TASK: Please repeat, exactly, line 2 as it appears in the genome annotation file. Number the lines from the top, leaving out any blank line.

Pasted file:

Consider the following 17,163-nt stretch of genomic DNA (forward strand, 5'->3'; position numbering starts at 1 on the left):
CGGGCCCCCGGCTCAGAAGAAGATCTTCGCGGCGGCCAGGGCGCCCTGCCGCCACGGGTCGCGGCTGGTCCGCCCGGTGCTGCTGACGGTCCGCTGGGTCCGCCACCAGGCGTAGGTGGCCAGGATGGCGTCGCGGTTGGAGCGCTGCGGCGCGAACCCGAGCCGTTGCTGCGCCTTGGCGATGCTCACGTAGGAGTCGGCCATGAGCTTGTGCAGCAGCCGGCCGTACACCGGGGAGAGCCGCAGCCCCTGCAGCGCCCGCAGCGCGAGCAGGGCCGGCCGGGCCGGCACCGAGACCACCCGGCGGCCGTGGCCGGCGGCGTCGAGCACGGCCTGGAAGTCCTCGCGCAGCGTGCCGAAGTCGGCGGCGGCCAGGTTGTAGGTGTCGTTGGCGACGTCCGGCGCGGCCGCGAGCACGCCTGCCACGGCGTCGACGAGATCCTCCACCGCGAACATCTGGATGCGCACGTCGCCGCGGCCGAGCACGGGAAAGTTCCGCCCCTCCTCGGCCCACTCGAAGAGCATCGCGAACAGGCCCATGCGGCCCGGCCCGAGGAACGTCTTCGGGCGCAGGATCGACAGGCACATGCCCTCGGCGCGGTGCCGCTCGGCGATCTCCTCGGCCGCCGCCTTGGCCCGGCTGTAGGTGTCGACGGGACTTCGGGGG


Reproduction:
CGGGCCCCCGGCTCAGAAGAAGATCTTCGCGGCGGCCAGGGCGCCCTGCCGCCACGGGTCGCGGCTGGTCCGCCCGGTGCTGCTGACGGTCCGCTGGGTCCGCCACCAGGCGTAGGTGGCCAGGATGGCGTCGCGGTTGGAGCGCTGCGGCGCGAACCCGAGCCGTTGCTGCGCCTTGGCGATGCTCACGTAGGAGTCGGCCATGAGCTTGTGCAGCAGCCGGCCGTACACCGGGGAGAGCCGCAGCCCCTGCAGCGCCCGCAGCGCGAGCAGGGCCGGCCGGGCCGGCACCGAGACCACCCGGCGGCCGTGGCCGGCGGCGTCGAGCACGGCCTGGAAGTCCTCGCGCAGCGTGCCGAAGTCGGCGGCGGCCAGGTTGTAGGTGTCGTTGGCGACGTCCGGCGCGGCCGCGAGCACGCCTGCCACGGCGTCGACGAGATCCTCCACCGCGAACATCTGGATGCGCACGTCGCCGCGGCCGAGCACGGGAAAGTTCCGCCCCTCCTCGGCCCACTCGAAGAGCATCGCGAACAGGCCCATGCGGCCCGGCCCGAGGAACGTCTTCGGGCGCAGGATCGACAGGCACATGCCCTCGGCGCGGTGCCGCTCGGCGATCTCCTCGGCCGCCGCCTTGGCCCGGCTGTAGGTGTCGACGGGACTTCGGGGG